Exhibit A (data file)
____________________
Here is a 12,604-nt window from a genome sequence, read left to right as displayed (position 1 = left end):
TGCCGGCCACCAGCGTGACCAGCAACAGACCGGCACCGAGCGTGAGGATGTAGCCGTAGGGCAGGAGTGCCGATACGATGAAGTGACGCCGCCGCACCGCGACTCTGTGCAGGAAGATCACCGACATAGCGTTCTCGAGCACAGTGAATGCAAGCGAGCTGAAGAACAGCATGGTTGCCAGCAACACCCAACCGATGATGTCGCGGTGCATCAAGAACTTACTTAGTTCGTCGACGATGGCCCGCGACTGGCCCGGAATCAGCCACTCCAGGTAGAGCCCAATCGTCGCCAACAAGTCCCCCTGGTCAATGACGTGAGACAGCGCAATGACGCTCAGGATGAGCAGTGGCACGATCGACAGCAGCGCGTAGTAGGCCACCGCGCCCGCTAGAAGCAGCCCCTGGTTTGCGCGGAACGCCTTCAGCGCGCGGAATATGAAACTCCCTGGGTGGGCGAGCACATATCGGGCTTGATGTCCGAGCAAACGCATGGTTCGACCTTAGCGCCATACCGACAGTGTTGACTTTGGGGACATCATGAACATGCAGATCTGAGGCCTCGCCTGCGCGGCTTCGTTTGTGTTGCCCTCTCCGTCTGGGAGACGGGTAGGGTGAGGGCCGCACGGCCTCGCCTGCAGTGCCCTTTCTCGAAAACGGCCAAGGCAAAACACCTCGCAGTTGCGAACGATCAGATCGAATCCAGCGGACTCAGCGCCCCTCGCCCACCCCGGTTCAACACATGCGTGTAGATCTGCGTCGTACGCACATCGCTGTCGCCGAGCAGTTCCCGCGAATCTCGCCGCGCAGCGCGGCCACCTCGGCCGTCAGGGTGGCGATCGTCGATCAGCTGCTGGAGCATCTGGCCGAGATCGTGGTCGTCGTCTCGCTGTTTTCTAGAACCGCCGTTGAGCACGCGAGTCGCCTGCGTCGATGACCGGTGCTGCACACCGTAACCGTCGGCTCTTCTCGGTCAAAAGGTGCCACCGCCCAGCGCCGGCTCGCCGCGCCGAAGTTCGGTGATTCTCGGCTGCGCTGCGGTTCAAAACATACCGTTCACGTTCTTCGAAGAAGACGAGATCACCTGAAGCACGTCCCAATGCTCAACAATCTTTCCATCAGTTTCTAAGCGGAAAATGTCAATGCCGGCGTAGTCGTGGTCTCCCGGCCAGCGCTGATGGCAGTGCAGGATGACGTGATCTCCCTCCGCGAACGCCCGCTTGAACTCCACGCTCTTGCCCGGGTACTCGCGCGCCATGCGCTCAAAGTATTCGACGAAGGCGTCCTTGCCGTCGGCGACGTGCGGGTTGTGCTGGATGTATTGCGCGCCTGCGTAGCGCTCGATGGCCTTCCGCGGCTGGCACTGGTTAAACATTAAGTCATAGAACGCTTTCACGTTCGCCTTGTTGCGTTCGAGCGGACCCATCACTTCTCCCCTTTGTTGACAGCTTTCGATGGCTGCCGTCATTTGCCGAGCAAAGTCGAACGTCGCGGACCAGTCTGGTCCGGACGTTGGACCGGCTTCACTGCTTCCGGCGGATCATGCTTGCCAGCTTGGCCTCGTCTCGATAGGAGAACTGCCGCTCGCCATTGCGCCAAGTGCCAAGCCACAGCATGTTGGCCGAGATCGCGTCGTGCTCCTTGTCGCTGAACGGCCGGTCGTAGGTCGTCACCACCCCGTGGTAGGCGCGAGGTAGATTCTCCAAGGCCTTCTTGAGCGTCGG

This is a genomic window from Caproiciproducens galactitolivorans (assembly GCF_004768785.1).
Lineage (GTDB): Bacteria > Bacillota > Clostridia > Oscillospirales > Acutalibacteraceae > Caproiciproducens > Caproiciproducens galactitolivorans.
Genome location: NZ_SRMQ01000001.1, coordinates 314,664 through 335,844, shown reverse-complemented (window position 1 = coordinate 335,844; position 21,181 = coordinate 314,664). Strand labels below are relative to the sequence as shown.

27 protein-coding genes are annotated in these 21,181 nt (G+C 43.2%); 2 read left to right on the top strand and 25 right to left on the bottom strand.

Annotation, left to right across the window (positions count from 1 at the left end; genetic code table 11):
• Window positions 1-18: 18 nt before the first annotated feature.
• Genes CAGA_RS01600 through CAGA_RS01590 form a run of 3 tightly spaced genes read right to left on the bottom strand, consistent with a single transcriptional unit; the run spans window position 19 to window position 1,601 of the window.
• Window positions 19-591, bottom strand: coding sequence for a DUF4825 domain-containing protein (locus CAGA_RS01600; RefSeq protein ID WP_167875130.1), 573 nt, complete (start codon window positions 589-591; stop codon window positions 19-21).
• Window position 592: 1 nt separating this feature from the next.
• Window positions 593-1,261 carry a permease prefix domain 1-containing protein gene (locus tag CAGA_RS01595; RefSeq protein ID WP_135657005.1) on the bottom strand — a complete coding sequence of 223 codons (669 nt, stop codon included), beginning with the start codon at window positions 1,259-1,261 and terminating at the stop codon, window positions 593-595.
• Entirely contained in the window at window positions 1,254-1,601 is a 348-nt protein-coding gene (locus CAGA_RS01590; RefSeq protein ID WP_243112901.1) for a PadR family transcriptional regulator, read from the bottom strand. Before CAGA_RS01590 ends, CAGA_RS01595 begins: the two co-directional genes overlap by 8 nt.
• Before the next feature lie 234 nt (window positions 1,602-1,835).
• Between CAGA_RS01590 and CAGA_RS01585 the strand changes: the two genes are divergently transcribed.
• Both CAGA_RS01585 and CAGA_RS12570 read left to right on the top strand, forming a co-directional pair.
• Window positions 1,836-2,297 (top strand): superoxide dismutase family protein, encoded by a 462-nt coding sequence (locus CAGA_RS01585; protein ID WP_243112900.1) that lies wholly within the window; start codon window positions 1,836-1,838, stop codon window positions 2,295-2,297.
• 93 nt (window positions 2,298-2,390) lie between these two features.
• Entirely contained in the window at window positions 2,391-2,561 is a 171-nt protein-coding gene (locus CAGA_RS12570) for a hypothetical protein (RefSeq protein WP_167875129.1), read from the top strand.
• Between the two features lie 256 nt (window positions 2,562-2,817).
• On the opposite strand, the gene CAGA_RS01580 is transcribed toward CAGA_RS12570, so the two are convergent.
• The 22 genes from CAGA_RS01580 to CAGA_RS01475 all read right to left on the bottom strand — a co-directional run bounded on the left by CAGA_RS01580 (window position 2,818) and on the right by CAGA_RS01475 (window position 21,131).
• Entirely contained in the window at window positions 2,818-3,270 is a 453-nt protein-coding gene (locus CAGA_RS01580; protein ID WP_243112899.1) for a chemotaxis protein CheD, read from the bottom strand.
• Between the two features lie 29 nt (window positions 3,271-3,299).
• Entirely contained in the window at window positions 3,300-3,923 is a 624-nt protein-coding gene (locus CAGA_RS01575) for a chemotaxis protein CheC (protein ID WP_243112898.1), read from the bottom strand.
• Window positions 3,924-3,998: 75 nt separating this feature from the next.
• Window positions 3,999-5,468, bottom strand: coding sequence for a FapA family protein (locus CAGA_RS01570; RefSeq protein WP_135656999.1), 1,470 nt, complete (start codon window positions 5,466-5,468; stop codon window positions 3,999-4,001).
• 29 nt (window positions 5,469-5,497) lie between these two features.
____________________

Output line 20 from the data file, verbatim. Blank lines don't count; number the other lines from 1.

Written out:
• Between the two features lie 256 nt (window positions 2,562-2,817).